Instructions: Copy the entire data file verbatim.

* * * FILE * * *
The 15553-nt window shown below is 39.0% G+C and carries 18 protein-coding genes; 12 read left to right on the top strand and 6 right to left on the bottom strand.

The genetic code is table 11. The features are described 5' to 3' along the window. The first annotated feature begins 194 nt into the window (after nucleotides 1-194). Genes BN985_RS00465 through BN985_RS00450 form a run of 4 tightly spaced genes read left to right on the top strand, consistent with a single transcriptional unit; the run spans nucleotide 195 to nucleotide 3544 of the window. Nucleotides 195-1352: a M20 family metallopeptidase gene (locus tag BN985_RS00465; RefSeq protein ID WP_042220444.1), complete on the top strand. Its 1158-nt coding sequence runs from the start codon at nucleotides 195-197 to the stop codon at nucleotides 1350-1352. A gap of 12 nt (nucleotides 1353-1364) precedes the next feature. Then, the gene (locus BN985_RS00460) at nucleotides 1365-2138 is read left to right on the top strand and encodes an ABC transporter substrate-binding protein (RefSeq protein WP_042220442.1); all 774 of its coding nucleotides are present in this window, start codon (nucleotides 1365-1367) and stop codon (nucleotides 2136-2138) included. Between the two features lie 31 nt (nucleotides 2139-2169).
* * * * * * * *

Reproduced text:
The 15553-nt window shown below is 39.0% G+C and carries 18 protein-coding genes; 12 read left to right on the top strand and 6 right to left on the bottom strand.

The genetic code is table 11. The features are described 5' to 3' along the window. The first annotated feature begins 194 nt into the window (after nucleotides 1-194). Genes BN985_RS00465 through BN985_RS00450 form a run of 4 tightly spaced genes read left to right on the top strand, consistent with a single transcriptional unit; the run spans nucleotide 195 to nucleotide 3544 of the window. Nucleotides 195-1352: a M20 family metallopeptidase gene (locus tag BN985_RS00465; RefSeq protein ID WP_042220444.1), complete on the top strand. Its 1158-nt coding sequence runs from the start codon at nucleotides 195-197 to the stop codon at nucleotides 1350-1352. A gap of 12 nt (nucleotides 1353-1364) precedes the next feature. Then, the gene (locus BN985_RS00460) at nucleotides 1365-2138 is read left to right on the top strand and encodes an ABC transporter substrate-binding protein (RefSeq protein WP_042220442.1); all 774 of its coding nucleotides are present in this window, start codon (nucleotides 1365-1367) and stop codon (nucleotides 2136-2138) included. Between the two features lie 31 nt (nucleotides 2139-2169).